Blocks are the current subject on the HNC technical curriculum for the 3rd project of Year 1. Last week I duly spent quite a useful day at the College workshop making some progress, weaving for the first time since the February weekend on a George Wood dobby loom. More on that later. Let’s start with my weekend disasters, and my attempt to start a ‘blocks project’ at home. My home, when it comes to weaving, is actually my office (my wife would say it is my home because I spend so much time here!). I call it a studio because it is in a building of artists’ studios, and as I’m a musician the two rooms I have are  full of studio equipment – computers, recording gear and  . . . my loom. In some ways this is not a good thing, but I live in a small house with a large family and unless I had a folding table loom I don’t know where I’d weave (even that would be difficult). Anyway, I’ve had a studio / office all my professional life except for 5 years when I stayed at home to look after my (then) infant children. 

My loom is a Finnish Toika, a 4-shaft 6 treadle floor loom acquired from a lawyer (a rare-breed sheep enthusiast) who planned to weave rugs in her retirement. That didn’t work out so I was in the right place at the right time to acquire what is a beautiful loom with all the bits – and, generously, some beautiful wool from her sheep. The loom can be expanded to 8 shaft, but I haven’t got around to that yet. It came with 6 and 8 dent reeds, because the original owner only wanted to weave rugs. I’ve ordered a 10 and a 12, but they are still in Finland I think.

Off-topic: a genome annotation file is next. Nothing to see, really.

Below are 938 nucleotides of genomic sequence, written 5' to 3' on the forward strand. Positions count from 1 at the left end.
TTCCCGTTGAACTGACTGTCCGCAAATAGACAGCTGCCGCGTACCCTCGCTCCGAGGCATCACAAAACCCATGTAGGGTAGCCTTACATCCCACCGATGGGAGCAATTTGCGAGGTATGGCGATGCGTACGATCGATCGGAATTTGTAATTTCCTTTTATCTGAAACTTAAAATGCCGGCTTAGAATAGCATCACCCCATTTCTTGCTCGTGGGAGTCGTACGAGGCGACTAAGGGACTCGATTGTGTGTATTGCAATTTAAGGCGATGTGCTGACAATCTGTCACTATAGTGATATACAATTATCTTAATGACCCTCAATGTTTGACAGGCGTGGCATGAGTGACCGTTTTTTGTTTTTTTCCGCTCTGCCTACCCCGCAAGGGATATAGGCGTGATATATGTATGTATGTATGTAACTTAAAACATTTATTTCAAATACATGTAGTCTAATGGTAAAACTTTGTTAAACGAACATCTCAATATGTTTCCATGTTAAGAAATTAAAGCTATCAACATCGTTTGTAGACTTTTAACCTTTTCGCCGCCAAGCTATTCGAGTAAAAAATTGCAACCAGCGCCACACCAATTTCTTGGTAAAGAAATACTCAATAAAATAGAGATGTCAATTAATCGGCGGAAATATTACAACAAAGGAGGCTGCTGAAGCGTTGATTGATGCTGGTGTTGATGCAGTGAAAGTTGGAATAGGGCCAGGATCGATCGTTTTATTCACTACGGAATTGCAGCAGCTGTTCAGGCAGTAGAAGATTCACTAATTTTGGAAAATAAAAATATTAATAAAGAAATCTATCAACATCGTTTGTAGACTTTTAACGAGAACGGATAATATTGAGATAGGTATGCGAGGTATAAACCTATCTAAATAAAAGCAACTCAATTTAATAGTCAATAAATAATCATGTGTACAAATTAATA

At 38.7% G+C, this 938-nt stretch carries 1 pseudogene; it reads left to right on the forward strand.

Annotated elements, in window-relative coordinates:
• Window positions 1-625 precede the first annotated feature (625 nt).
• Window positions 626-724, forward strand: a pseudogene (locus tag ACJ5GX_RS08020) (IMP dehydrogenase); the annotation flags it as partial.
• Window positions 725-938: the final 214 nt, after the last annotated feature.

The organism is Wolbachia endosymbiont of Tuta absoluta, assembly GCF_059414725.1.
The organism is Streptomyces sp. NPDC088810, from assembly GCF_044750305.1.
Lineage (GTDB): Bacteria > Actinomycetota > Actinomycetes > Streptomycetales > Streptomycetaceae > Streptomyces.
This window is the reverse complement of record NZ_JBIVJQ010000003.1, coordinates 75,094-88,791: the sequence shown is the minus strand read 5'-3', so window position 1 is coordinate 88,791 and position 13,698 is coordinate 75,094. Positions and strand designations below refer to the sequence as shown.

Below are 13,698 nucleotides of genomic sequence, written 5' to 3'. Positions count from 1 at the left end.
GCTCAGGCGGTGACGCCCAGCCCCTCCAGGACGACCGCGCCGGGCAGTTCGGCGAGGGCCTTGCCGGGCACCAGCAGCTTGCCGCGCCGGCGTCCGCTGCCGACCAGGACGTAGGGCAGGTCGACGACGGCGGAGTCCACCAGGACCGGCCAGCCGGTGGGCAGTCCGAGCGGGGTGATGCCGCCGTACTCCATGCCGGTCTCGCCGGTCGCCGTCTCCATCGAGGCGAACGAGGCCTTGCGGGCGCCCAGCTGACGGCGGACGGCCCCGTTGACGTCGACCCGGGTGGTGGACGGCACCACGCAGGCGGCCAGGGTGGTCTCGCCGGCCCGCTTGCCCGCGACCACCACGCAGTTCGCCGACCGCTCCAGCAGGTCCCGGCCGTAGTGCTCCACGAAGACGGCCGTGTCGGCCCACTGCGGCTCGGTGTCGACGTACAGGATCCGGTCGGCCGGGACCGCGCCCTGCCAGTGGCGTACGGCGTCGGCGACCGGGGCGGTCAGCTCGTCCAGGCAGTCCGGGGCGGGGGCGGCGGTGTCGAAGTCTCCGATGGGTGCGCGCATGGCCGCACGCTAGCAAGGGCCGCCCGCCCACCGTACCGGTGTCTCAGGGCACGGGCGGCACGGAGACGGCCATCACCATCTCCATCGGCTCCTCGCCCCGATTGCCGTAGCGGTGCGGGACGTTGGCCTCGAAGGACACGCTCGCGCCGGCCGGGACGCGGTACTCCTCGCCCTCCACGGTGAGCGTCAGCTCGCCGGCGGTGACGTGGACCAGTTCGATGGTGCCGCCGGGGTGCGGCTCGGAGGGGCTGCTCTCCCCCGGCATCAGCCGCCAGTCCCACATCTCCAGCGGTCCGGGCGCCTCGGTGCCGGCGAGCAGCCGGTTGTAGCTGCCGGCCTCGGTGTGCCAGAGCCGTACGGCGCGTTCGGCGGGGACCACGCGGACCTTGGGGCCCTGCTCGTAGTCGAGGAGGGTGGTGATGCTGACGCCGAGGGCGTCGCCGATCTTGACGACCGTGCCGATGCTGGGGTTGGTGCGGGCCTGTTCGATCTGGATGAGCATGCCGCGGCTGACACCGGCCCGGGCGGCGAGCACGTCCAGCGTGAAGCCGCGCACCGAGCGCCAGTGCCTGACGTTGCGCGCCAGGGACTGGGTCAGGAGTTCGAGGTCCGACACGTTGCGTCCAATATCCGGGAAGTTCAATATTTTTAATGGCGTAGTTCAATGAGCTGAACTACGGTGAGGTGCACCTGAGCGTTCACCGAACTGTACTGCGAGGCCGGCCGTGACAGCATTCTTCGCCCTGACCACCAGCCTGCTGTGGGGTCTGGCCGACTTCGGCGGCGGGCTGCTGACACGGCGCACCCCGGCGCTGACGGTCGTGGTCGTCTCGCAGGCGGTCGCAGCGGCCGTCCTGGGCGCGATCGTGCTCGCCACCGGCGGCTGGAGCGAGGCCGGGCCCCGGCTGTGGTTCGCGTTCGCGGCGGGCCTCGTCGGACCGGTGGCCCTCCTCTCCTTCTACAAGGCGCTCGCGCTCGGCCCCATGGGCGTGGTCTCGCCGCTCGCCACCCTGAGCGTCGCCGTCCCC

A 2 Block 4-Shaft Weave

A 2 Block 4-Shaft Weave

For this blocks project I did want to weave some of my swatches on the Toika, and a little research (I’ve already mentioned on these pages) showed that there were many ways I could do this using just 4 shafts. One of the most interesting approaches I found in a chapter of Debbie Chandler’s book Learning to Weave. This chapter discussed and demonstrated the Atwater-Bronson lace weave  ‘ structured so that some threads group together, leaving spaces or windows in the fabric’. I spent half an hour one evening last week puzzling over the drafts and then writing them out to explain the detail to myself. It’s an intriguing way of doing things, even though without actually doing it myself, I couldn’t quite visualize why the threading left spaces or windows in the fabric’. I knew if I did it, all would be revealed. Step one, as you can see from the weave diagram above was to change the tie up on my floor loom, something I hadn’t done before. This little exercise, which proved very easy in the end, really made me examine how the countermarche loom works. Until this point (I’d just used the standard tie up) I’d not properly understood the clever mechanism of lams. To get the tie up  shown above I just had to change pedal 2 (LH) set up as 2 &3  to 2,3,4, and pedal 3 (LH) set up as 1 & 2 to just 1. That was all.